FNC candidates begin their campaigns for election this week, with social media set to play as big a role as more traditional canvassing.
Tweets mark start of FNC race
ABU DHABI // As campaigning for the Federal National Council gets under way today, social media looks set to play as big a role as traditional forms of canvassing.
Four hundred and sixty eight Emiratis have put their names forward to the National Election Committee as candidates for the 20 seats, which cover the seven emirates. An additional 20 seats will be appointed by the Rulers' courts after the elections.
One candidate, Mansour Al Faheem, plans to mix the old with the new to reach out to all parts of society. He will be tweeting his campaign messages as well as personally answering emails sent to his dedicated website, which launches today.
"It's the age of the computer," he said. "Everybody looks at social media to express some of their views." Voters will be able to follow him on Twitter and Facebook.
Pitted against 116 other candidates in Abu Dhabi emirate, Mr Al Faheem said he would also host a majlis with open discussions so he could talk to potential voters.
"Part of the campaign is to reach out and find voters and sit and discuss the campaign with them. If people can't come to my majlis, they can look at my website and contact me that way," he said.
Mr Al Faheem will have posters around the capital but expects to be outspent by other candidates. The maximum allowed spending is Dh2 million.
"Social media is more effective than posters," he said. "If I talk to them, there's interaction."
Rashad Al Bukhash in Dubai plans to hit the ground running. He has taken out advertisements in today's newspapers and will also launch his website and push his Twitter and Facebook pages.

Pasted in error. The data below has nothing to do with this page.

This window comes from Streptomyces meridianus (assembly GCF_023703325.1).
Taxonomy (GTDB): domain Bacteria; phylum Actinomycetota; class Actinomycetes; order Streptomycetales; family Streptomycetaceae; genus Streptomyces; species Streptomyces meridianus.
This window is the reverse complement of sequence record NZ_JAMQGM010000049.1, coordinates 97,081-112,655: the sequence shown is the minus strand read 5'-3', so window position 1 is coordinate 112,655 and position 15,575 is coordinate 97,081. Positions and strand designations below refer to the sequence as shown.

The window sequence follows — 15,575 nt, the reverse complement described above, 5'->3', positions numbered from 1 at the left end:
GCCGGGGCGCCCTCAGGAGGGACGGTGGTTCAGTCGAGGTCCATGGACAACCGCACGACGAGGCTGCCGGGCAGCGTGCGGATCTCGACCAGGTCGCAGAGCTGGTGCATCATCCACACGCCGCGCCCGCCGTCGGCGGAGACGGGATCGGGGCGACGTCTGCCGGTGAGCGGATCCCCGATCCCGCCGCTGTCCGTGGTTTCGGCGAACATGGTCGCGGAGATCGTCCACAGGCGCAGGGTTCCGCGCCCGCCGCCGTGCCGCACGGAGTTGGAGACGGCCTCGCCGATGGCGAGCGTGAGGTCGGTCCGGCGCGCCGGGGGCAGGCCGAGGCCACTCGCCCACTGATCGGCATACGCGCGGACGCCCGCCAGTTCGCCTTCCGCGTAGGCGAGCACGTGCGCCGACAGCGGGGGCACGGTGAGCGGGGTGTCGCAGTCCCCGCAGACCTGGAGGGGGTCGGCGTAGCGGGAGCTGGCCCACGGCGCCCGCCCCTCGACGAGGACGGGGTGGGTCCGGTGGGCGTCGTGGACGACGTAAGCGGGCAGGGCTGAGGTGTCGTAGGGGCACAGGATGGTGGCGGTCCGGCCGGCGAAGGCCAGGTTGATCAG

He will be emailing voters as well as sending text messages. "The most important one is to call people," he said.
To cover the 37,000 potential voters in Dubai, he said he would have to make more than 200 calls a day. "In a few days, I will do some interviews in the newspapers, hold a seminar where I will talk about my campaign and I will also publish a booklet," he said.
Social network sites, he said, were important but meeting and greeting the voters was still the most important and effective method of campaigning.
"More than half of the people on the list are over 40," he said. "I suspect they will not be into Facebook so I will have to contact them myself."
Tareq Hilal Lootah, the undersecretary at the Ministry for FNC Affairs and a member of the National Election Committee, said the campaigns were important but the rules had to be abided by.
Among the guidelines, campaigns are not allowed to use any religious, sectarian, tribal or racial divisions to encourage votes.
Candidates have been briefed on what they may and may not do and the possible penalties for not abiding by the rules.
"The NEC has organised several informative seminars for different sections of society," Mr Lootah said. The seminars explained how candidates could use the campaigns to promote their credentials while maintaining respect for competitors and the community.
Candidates are expected to submit any media plans for approval before campaigning.
Mr Al Bukhash has submitted his plan and received approval; Mr Al Faheem has submitted and is awaiting approval.
Dubai has the highest number of candidates, at 124, followed by Abu Dhabi at 117. Candidates in each of those emirates are campaigning to win one of four available seats in each emirate.
Sharjah has 93 candidates, and Ras Al Khaimah 60. Each of those emirates will elect three candidates.
Ajman, Fujairah and Umm Al Qaiwain have 34, 21 and 19 candidates respectively, in each case competing for two seats.
Voting will be on Saturday, September 24 and the results should be announced four days later.
* With additional reporting by Manal Ismail